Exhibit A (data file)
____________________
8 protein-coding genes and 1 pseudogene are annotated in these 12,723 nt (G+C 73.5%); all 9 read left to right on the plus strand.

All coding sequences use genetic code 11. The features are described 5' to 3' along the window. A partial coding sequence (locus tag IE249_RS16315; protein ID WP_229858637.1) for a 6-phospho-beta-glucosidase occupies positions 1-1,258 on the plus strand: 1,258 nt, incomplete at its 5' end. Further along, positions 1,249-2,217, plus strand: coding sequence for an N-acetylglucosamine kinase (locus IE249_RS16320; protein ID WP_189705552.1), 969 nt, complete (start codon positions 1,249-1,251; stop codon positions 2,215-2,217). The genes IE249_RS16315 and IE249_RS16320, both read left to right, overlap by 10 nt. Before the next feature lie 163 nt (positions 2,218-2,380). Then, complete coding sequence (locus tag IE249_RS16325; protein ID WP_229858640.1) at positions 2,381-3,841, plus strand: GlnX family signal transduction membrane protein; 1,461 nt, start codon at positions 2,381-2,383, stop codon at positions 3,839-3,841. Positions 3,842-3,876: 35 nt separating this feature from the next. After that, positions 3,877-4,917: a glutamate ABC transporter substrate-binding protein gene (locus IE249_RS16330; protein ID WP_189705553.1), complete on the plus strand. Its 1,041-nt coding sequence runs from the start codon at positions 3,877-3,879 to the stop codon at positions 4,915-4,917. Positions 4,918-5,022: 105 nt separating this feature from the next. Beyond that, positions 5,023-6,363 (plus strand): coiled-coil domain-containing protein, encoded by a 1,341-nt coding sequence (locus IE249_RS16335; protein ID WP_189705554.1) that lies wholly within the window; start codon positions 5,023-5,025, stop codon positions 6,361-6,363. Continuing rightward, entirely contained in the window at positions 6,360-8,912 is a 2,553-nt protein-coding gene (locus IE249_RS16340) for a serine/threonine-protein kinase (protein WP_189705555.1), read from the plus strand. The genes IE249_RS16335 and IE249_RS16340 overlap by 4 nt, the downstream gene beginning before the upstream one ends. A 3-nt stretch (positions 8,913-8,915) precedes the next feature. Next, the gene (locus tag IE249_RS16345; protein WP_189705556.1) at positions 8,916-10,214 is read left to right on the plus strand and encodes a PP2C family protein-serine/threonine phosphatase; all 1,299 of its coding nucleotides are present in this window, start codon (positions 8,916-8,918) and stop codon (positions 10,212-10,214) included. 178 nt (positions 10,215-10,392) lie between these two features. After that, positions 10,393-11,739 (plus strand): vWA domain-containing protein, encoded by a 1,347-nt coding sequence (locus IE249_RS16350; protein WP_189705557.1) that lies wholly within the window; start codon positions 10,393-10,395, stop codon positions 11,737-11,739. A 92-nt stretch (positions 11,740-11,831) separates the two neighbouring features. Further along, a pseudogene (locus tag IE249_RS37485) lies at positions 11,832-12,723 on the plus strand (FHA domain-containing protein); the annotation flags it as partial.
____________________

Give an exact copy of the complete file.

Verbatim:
8 protein-coding genes and 1 pseudogene are annotated in these 12,723 nt (G+C 73.5%); all 9 read left to right on the plus strand.

All coding sequences use genetic code 11. The features are described 5' to 3' along the window. A partial coding sequence (locus tag IE249_RS16315; protein ID WP_229858637.1) for a 6-phospho-beta-glucosidase occupies positions 1-1,258 on the plus strand: 1,258 nt, incomplete at its 5' end. Further along, positions 1,249-2,217, plus strand: coding sequence for an N-acetylglucosamine kinase (locus IE249_RS16320; protein ID WP_189705552.1), 969 nt, complete (start codon positions 1,249-1,251; stop codon positions 2,215-2,217). The genes IE249_RS16315 and IE249_RS16320, both read left to right, overlap by 10 nt. Before the next feature lie 163 nt (positions 2,218-2,380). Then, complete coding sequence (locus tag IE249_RS16325; protein ID WP_229858640.1) at positions 2,381-3,841, plus strand: GlnX family signal transduction membrane protein; 1,461 nt, start codon at positions 2,381-2,383, stop codon at positions 3,839-3,841. Positions 3,842-3,876: 35 nt separating this feature from the next. After that, positions 3,877-4,917: a glutamate ABC transporter substrate-binding protein gene (locus IE249_RS16330; protein ID WP_189705553.1), complete on the plus strand. Its 1,041-nt coding sequence runs from the start codon at positions 3,877-3,879 to the stop codon at positions 4,915-4,917. Positions 4,918-5,022: 105 nt separating this feature from the next. Beyond that, positions 5,023-6,363 (plus strand): coiled-coil domain-containing protein, encoded by a 1,341-nt coding sequence (locus IE249_RS16335; protein ID WP_189705554.1) that lies wholly within the window; start codon positions 5,023-5,025, stop codon positions 6,361-6,363. Continuing rightward, entirely contained in the window at positions 6,360-8,912 is a 2,553-nt protein-coding gene (locus IE249_RS16340) for a serine/threonine-protein kinase (protein WP_189705555.1), read from the plus strand. The genes IE249_RS16335 and IE249_RS16340 overlap by 4 nt, the downstream gene beginning before the upstream one ends. A 3-nt stretch (positions 8,913-8,915) precedes the next feature. Next, the gene (locus tag IE249_RS16345; protein WP_189705556.1) at positions 8,916-10,214 is read left to right on the plus strand and encodes a PP2C family protein-serine/threonine phosphatase; all 1,299 of its coding nucleotides are present in this window, start codon (positions 8,916-8,918) and stop codon (positions 10,212-10,214) included. 178 nt (positions 10,215-10,392) lie between these two features. After that, positions 10,393-11,739 (plus strand): vWA domain-containing protein, encoded by a 1,347-nt coding sequence (locus IE249_RS16350; protein WP_189705557.1) that lies wholly within the window; start codon positions 10,393-10,395, stop codon positions 11,737-11,739. A 92-nt stretch (positions 11,740-11,831) separates the two neighbouring features. Further along, a pseudogene (locus tag IE249_RS37485) lies at positions 11,832-12,723 on the plus strand (FHA domain-containing protein); the annotation flags it as partial.